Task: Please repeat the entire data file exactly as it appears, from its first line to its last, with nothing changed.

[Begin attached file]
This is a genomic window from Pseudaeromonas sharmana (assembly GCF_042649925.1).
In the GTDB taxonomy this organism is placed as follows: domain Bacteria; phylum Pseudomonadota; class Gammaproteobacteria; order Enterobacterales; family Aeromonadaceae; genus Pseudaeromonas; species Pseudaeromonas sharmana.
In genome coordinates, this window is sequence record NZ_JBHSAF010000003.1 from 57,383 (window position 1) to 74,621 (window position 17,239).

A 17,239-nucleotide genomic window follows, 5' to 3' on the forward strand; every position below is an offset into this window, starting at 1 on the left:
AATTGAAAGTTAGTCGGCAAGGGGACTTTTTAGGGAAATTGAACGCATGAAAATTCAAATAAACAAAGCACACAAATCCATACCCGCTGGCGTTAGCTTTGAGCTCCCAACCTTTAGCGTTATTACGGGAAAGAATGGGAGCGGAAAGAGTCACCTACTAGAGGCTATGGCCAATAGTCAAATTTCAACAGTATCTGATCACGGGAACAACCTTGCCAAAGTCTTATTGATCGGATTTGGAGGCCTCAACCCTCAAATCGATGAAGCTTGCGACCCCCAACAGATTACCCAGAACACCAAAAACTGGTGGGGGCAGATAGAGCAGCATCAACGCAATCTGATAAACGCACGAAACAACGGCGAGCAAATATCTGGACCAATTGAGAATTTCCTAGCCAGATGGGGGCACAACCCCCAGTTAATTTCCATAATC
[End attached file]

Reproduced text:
This is a genomic window from Pseudaeromonas sharmana (assembly GCF_042649925.1).
In the GTDB taxonomy this organism is placed as follows: domain Bacteria; phylum Pseudomonadota; class Gammaproteobacteria; order Enterobacterales; family Aeromonadaceae; genus Pseudaeromonas; species Pseudaeromonas sharmana.
In genome coordinates, this window is sequence record NZ_JBHSAF010000003.1 from 57,383 (window position 1) to 74,621 (window position 17,239).

A 17,239-nucleotide genomic window follows, 5' to 3' on the forward strand; every position below is an offset into this window, starting at 1 on the left:
AATTGAAAGTTAGTCGGCAAGGGGACTTTTTAGGGAAATTGAACGCATGAAAATTCAAATAAACAAAGCACACAAATCCATACCCGCTGGCGTTAGCTTTGAGCTCCCAACCTTTAGCGTTATTACGGGAAAGAATGGGAGCGGAAAGAGTCACCTACTAGAGGCTATGGCCAATAGTCAAATTTCAACAGTATCTGATCACGGGAACAACCTTGCCAAAGTCTTATTGATCGGATTTGGAGGCCTCAACCCTCAAATCGATGAAGCTTGCGACCCCCAACAGATTACCCAGAACACCAAAAACTGGTGGGGGCAGATAGAGCAGCATCAACGCAATCTGATAAACGCACGAAACAACGGCGAGCAAATATCTGGACCAATTGAGAATTTCCTAGCCAGATGGGGGCACAACCCCCAGTTAATTTCCATAATC